The Social Justice Act 2001 does not comply with the Constitution. It continues as follows:
Affirmative action programmes based on ethnicity do not comply with the Social Justice provisions (Chapter 5, section 44) of the Constitution.The programme as a whole lacks a proportional balance between any disadvantage intended to be addressed and the measures being taken to alleviate the disadvantage. Minor or even presumed but non-existent disparities between ethnic groups have been used to justify the complete exclusion of groups other than indigenous Fijians and Rotumans from the bulk of the programmes
The programmes fail to make provision for all who are disadvantaged. This is particularly so in relation to women, who are far more disadvantaged than men. Individual programmes are weighed so disproportionately against Indians, women and other disadvantaged groups as to undermine the legality of all the programmes based on ethnicity.
No programme accurately links its goals to the disadvantage borne by the target group that it is intended to overcome.
Few programmes identify any performance indicators and those that do have no historical component. It is therefore not possible to monitor the effectiveness of the programmes without data that identifies trends before and after the programmes were initiated. There is no data that relates to whether alleged disparities between indigenous Fijians and Rotumans and Indians, for example, have reduced in the areas where affirmative action programmes have been introduced.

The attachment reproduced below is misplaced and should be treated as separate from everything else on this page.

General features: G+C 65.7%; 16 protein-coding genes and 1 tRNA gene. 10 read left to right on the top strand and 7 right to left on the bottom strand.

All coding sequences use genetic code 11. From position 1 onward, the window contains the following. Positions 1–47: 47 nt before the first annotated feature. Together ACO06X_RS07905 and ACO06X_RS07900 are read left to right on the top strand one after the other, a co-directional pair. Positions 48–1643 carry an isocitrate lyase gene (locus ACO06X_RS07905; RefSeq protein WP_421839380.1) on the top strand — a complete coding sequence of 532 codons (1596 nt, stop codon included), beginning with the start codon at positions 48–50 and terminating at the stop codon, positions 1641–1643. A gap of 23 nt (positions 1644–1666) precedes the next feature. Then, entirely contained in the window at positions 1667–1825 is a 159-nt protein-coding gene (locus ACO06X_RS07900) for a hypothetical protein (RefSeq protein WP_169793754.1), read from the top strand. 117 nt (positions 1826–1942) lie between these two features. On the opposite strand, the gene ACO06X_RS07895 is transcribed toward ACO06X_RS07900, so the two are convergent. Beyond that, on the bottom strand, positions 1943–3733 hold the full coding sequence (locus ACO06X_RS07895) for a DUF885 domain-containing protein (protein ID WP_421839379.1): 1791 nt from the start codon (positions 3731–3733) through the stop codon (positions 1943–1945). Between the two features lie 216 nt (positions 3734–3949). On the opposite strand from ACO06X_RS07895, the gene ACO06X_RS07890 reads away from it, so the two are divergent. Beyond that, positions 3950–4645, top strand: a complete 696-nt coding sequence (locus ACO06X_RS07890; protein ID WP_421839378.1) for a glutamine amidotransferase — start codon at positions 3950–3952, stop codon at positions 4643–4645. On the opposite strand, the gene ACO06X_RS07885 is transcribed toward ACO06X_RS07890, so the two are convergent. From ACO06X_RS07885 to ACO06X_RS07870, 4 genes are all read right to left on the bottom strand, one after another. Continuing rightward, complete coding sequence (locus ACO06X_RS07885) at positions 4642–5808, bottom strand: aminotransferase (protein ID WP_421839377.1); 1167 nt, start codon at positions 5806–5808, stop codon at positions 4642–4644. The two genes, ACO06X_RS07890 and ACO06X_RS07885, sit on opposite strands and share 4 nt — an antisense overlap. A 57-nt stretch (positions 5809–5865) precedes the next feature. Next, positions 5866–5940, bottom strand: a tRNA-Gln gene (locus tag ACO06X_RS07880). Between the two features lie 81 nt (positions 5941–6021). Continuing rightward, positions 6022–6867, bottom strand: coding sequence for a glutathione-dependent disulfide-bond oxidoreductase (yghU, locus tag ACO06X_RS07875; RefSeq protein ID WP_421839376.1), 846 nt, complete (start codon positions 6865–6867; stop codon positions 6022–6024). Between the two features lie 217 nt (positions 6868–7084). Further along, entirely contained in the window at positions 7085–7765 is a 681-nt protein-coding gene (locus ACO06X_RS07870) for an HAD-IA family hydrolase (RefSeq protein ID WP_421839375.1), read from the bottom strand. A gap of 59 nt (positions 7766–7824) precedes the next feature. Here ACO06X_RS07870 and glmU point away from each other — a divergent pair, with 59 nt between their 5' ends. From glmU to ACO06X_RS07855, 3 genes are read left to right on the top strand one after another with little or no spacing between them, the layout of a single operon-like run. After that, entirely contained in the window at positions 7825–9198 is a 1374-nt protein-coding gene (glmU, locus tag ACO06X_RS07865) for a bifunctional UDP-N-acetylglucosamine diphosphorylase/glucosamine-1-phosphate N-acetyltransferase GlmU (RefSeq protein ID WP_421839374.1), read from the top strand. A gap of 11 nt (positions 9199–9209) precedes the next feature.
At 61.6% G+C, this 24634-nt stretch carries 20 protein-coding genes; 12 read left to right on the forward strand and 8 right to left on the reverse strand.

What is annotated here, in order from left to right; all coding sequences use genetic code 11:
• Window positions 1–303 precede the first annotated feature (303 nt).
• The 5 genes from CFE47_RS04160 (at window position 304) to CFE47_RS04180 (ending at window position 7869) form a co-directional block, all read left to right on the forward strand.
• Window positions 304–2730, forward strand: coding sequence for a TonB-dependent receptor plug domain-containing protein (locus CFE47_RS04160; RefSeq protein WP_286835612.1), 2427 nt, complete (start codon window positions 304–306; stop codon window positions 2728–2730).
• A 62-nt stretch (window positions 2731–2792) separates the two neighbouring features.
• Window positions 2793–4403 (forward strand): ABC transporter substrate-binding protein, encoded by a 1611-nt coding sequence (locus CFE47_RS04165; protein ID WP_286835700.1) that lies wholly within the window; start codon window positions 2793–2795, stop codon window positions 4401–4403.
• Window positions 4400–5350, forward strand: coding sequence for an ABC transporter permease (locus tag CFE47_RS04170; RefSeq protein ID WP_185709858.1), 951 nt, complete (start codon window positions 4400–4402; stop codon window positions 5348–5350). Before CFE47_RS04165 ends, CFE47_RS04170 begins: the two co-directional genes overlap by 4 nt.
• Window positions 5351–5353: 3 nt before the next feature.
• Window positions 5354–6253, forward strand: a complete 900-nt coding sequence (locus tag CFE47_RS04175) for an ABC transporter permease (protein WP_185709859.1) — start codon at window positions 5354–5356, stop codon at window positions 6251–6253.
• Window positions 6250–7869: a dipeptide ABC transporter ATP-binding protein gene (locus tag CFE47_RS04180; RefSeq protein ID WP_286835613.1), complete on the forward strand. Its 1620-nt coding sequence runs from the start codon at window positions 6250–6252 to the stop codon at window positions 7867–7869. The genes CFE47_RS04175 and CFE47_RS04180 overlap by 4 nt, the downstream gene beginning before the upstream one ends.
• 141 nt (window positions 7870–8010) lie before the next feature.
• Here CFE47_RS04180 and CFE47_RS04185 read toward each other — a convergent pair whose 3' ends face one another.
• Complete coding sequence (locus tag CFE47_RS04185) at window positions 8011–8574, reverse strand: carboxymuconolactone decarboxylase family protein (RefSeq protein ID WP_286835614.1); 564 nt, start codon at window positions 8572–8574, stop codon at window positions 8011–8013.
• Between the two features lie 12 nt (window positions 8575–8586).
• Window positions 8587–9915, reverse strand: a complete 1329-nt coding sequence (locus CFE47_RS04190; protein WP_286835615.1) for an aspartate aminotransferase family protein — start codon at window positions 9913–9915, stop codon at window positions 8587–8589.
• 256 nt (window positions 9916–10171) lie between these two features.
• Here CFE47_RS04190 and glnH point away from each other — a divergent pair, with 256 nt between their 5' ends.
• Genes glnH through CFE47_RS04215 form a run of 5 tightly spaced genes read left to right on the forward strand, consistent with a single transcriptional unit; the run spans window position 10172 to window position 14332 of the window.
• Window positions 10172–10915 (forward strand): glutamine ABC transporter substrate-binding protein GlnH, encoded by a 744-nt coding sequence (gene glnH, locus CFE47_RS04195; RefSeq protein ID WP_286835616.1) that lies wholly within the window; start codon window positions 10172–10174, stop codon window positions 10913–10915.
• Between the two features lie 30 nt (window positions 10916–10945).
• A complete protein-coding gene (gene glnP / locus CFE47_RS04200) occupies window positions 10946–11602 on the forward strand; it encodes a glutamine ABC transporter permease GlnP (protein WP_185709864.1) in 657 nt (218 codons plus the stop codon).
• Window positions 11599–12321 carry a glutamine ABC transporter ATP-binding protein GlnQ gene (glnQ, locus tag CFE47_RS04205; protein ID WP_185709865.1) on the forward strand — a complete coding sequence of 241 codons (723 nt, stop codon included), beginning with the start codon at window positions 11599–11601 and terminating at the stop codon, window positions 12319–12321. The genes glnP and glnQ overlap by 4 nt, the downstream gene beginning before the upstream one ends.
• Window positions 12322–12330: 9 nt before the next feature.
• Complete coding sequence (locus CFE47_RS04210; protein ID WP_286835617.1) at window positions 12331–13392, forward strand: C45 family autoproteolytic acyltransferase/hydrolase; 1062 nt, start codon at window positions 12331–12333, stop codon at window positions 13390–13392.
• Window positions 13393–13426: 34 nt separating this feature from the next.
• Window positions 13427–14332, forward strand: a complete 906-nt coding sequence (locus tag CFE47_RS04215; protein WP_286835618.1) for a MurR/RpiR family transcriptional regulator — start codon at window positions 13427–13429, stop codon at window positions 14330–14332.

On the question whether Government has discharged its burden of establishing justification for the programmes, the report says that the Government's principal justification for its affirmative action programmes, that the rural sector is poorer than the urban sector and a majority of indigenous Fijians live in rural areas, is seriously flawed. In fact, the poorest households in rural areas are Indian.
The Government's other main justification (that the average income of indigenous Fijians is below that of Indians and Others and therefore all indigenous Fijians are disadvantaged and entitled to affirmative action) does not meet the legal standards imposed by the Constitution, the Human Rights Commission Act, and international law.